Thursday, July 02, 2009

The Fine Line

Yesterday, I did an interview with a friend for his podcast. Much of what we talked about was change, how you know you need a change in your life, and how to get the ball rolling on that change once the need has been established. We talked about feeling that itch that your life simply isn't going where it should be, and how to respond.

Since then, I've been thinking about it even more (which is, of course, the way you can tell that a conversation was awesome, productive, and meaningful), and realized that one thing we didn't discuss was that before you can move on, there has to be a sort of blessing of the place in which you currently find yourself. You can't get to a place of being emotionally healthy about letting the current situation go until you are at least at peace with it (even if you aren't exactly happy with it). Even if you find yourself free of the old situation (job, relationship, city), it still will follow you, heavy on your hearts, until you make peace with it. Wouldn't it feel better to make that peace before the transition, starting your new situation with a clean slate and a freed heart?

When we first moved to South Carolina, there was a deep restlessness about the move. We love being near my family, and enjoyed being back up in the Carolinas, but knew that we were not where we should be. We fought it, tooth and nail, thinking of ourselves as outsiders-- travelers passing through, for at least the first two years. And somehow during that time, in spite of all our frustrations and determination to get out of the small town, two years after moving into small town South Carolina, we found ourselves moving not to a larger city, but to an even smaller neighboring small town with a population of 2000. Our drive to get out at any costs had led us even farther into small town South, leaving us a bit bewildered.

Realizing we weren't going to be going anywhere any time soon, we began to make efforts to see the good in where we were. We developed a closer relationship with my father and his family, began to make friends with a few families in the natural living underground of our community, even though their views differed from our own, finding the common ground wherever it presented itself. We began to embrace small town life, realizing that whatever our plans, God's plan was obviously for us to be there, for that time. We learned to garden and grew much of our own food. I learned to can, to pickle, to cook, to sew, and we all boned up on our carpentry skills. I threw out our crayola kids paints and filled the craft closet with pastels, oil paint, acrylics, charcoal, beads, wool yarn, quill pens and india ink. We put tiki torches in the backyard and hosted cookouts for friends, enjoyed our telescope in the backyard (since the town was pitch-black at night and the sky was crystal clear and beautiful), and ate the occasional hotdog at the town's only oil and lube shop, which also claimed to have the best hot dogs in the country (??). We began to love and bless where we were, even though it wasn't where we knew we wanted to be, and after a while, it grew on us.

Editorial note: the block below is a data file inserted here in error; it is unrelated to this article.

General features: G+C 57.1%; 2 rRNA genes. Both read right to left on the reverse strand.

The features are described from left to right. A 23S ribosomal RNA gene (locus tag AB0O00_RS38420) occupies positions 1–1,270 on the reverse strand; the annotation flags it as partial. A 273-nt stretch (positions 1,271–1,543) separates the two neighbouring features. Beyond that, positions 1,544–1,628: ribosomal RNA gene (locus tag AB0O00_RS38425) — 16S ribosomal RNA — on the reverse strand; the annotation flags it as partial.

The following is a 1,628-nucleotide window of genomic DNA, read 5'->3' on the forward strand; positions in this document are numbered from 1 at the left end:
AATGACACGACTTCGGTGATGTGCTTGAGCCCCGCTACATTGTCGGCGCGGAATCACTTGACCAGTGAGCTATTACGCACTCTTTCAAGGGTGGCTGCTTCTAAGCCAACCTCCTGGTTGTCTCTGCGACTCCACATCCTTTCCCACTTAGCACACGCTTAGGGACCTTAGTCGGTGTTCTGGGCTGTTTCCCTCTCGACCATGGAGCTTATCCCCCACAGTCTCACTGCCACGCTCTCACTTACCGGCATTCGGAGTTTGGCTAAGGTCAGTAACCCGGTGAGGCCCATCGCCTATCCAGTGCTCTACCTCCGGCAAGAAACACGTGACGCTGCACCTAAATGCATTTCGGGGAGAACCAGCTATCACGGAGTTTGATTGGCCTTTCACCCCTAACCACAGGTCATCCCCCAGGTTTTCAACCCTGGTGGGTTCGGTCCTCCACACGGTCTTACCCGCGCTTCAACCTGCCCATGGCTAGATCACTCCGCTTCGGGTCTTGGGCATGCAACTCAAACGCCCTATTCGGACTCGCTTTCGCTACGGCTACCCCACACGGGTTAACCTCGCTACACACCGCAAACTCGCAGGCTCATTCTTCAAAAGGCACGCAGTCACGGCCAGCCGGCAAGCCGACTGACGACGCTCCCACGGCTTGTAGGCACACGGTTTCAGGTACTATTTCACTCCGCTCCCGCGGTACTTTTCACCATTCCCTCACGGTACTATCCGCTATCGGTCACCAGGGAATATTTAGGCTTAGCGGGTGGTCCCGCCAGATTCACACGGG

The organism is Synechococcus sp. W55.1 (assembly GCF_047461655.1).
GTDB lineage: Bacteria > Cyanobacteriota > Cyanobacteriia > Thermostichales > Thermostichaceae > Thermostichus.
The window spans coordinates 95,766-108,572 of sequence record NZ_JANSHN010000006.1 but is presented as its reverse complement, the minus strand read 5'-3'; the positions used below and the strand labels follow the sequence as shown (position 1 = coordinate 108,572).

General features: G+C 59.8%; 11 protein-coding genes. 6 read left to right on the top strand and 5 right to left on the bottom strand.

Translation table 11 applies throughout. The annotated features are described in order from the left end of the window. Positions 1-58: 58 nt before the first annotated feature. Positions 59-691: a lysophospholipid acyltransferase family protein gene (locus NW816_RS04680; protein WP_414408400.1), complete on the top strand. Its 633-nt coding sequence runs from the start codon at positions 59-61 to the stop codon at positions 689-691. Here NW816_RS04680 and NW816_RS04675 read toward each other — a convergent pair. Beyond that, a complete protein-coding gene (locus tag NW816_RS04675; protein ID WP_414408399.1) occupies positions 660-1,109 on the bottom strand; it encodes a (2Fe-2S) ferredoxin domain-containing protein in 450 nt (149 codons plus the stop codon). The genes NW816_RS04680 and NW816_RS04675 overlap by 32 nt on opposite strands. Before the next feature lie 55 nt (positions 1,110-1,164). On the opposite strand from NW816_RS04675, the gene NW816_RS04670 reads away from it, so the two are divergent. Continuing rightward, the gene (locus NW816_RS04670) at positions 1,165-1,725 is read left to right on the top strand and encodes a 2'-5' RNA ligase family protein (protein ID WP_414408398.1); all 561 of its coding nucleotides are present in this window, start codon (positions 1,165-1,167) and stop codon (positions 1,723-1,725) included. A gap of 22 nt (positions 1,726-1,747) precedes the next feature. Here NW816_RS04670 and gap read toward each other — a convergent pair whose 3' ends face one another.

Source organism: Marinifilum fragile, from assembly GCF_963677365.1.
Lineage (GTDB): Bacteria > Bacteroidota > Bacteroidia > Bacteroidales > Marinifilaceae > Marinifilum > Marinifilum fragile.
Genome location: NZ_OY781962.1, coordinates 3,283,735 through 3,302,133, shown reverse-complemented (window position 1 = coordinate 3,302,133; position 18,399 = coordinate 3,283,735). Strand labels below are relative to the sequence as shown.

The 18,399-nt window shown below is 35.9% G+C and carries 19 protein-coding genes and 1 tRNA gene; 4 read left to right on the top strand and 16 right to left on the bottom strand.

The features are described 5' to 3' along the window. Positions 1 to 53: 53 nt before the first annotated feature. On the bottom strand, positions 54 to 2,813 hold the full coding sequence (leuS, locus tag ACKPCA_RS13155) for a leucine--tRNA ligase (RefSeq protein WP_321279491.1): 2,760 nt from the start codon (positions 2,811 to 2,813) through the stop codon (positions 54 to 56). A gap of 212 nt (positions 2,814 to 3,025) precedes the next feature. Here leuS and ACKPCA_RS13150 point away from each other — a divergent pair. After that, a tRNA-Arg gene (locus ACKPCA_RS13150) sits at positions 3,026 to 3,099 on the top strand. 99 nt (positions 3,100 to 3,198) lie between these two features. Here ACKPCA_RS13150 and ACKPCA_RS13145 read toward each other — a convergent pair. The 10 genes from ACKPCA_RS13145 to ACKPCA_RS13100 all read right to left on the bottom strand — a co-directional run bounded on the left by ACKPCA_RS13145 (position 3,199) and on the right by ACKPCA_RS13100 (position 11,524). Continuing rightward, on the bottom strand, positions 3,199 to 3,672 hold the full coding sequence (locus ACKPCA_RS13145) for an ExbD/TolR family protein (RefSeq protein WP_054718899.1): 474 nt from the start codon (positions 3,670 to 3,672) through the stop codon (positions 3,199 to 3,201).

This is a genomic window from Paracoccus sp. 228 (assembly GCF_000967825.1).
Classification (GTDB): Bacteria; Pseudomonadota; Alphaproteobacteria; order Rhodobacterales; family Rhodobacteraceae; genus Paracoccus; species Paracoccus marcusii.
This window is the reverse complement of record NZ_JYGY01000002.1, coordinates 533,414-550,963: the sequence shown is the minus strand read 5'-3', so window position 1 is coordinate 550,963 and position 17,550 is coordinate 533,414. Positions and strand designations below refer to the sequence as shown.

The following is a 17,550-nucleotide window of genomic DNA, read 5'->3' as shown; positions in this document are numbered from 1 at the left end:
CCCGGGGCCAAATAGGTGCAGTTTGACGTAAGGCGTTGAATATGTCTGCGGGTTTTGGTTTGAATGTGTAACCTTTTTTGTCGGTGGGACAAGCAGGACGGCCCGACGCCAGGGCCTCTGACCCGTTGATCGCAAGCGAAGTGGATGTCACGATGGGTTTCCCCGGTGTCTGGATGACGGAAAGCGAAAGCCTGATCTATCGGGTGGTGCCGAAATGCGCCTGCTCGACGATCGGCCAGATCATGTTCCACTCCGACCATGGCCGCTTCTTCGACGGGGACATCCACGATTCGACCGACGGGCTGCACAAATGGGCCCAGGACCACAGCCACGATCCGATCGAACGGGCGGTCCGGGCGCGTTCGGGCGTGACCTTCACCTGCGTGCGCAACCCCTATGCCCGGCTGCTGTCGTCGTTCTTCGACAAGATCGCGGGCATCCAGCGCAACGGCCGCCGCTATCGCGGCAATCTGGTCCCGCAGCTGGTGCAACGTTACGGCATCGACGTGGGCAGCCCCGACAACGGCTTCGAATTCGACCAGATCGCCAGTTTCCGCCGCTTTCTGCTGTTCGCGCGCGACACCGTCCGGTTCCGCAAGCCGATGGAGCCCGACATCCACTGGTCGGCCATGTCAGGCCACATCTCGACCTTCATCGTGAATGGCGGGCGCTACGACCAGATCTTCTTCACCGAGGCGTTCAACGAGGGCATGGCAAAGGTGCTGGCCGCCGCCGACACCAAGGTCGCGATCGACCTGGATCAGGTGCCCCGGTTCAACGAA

This is where the challenge presents itself: Somewhere in the process of loving and blessing where we were, which I believe strongly is a necessary part of change, we began to take our focus from where we were going. In the mix of everyday life, there is a fine line between loving and blessing where you are, and muddying your focus. This is where I think we got off course, at least for a little while. I do believe, very strongly, that blessing where you are (working hard and with integrity at that job you can't stand, or making the most out of a temporary illness) is a necessary step before you can fully move on, at least without carrying the baggage and negativity with you into your next experience. Yes, see where you're going, envision it, imagine what it will feel like, and know you are moving in that direction. But also, enjoy where you are now, bless the space, feel it, love it, grow in it.

And somehow in the midst of living in the moment, blessing where we are, we are supposed to remember that it is not where we're going, that it isn't our final destination.

How do you remember to do one, while not forgetting the other? This is a fine line, and one which I'm exploring more in my life, as I currently realize that as blessed as my life is at the moment, this is still not the finish line, not my final destination. I am now (and will likely always be) in process, an unfinished but ever-growing work, breathing in the possibilities. I think I'm okay with that.

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